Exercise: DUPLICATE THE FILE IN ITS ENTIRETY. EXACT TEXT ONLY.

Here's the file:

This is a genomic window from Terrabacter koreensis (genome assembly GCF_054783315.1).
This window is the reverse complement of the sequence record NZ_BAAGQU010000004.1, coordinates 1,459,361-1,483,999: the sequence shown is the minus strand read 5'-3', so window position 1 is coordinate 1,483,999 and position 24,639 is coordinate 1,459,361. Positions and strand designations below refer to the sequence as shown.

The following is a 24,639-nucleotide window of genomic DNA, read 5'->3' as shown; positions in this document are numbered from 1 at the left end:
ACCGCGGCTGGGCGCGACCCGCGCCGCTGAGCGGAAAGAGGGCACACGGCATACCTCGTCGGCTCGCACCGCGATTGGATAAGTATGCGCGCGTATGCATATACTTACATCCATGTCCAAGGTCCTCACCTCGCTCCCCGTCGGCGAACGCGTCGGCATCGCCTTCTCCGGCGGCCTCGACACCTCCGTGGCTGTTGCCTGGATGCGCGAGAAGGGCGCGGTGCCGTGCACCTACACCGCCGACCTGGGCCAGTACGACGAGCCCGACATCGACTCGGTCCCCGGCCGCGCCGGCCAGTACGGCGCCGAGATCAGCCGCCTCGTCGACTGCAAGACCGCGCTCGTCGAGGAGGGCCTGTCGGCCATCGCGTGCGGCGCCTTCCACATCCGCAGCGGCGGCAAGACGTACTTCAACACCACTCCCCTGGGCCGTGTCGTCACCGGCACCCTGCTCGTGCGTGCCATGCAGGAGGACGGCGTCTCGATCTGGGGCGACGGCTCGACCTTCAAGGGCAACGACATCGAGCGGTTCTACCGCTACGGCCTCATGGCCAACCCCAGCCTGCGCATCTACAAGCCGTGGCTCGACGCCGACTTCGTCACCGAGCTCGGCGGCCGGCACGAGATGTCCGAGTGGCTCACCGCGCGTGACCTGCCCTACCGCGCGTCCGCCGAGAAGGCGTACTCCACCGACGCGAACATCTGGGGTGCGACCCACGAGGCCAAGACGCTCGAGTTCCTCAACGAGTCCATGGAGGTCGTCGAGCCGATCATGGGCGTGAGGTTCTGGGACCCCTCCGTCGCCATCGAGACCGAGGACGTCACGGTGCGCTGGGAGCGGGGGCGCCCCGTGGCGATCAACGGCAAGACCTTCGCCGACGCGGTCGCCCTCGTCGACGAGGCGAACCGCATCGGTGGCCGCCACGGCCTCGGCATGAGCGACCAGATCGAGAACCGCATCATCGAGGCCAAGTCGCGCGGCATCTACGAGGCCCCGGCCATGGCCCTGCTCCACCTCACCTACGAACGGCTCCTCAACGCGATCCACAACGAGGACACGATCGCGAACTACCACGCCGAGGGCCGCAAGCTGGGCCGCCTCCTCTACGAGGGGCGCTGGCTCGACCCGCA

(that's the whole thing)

This is a genomic window from Terrabacter koreensis (genome assembly GCF_054783315.1).
This window is the reverse complement of the sequence record NZ_BAAGQU010000004.1, coordinates 1,459,361-1,483,999: the sequence shown is the minus strand read 5'-3', so window position 1 is coordinate 1,483,999 and position 24,639 is coordinate 1,459,361. Positions and strand designations below refer to the sequence as shown.

The following is a 24,639-nucleotide window of genomic DNA, read 5'->3' as shown; positions in this document are numbered from 1 at the left end:
ACCGCGGCTGGGCGCGACCCGCGCCGCTGAGCGGAAAGAGGGCACACGGCATACCTCGTCGGCTCGCACCGCGATTGGATAAGTATGCGCGCGTATGCATATACTTACATCCATGTCCAAGGTCCTCACCTCGCTCCCCGTCGGCGAACGCGTCGGCATCGCCTTCTCCGGCGGCCTCGACACCTCCGTGGCTGTTGCCTGGATGCGCGAGAAGGGCGCGGTGCCGTGCACCTACACCGCCGACCTGGGCCAGTACGACGAGCCCGACATCGACTCGGTCCCCGGCCGCGCCGGCCAGTACGGCGCCGAGATCAGCCGCCTCGTCGACTGCAAGACCGCGCTCGTCGAGGAGGGCCTGTCGGCCATCGCGTGCGGCGCCTTCCACATCCGCAGCGGCGGCAAGACGTACTTCAACACCACTCCCCTGGGCCGTGTCGTCACCGGCACCCTGCTCGTGCGTGCCATGCAGGAGGACGGCGTCTCGATCTGGGGCGACGGCTCGACCTTCAAGGGCAACGACATCGAGCGGTTCTACCGCTACGGCCTCATGGCCAACCCCAGCCTGCGCATCTACAAGCCGTGGCTCGACGCCGACTTCGTCACCGAGCTCGGCGGCCGGCACGAGATGTCCGAGTGGCTCACCGCGCGTGACCTGCCCTACCGCGCGTCCGCCGAGAAGGCGTACTCCACCGACGCGAACATCTGGGGTGCGACCCACGAGGCCAAGACGCTCGAGTTCCTCAACGAGTCCATGGAGGTCGTCGAGCCGATCATGGGCGTGAGGTTCTGGGACCCCTCCGTCGCCATCGAGACCGAGGACGTCACGGTGCGCTGGGAGCGGGGGCGCCCCGTGGCGATCAACGGCAAGACCTTCGCCGACGCGGTCGCCCTCGTCGACGAGGCGAACCGCATCGGTGGCCGCCACGGCCTCGGCATGAGCGACCAGATCGAGAACCGCATCATCGAGGCCAAGTCGCGCGGCATCTACGAGGCCCCGGCCATGGCCCTGCTCCACCTCACCTACGAACGGCTCCTCAACGCGATCCACAACGAGGACACGATCGCGAACTACCACGCCGAGGGCCGCAAGCTGGGCCGCCTCCTCTACGAGGGGCGCTGGCTCGACCCGCA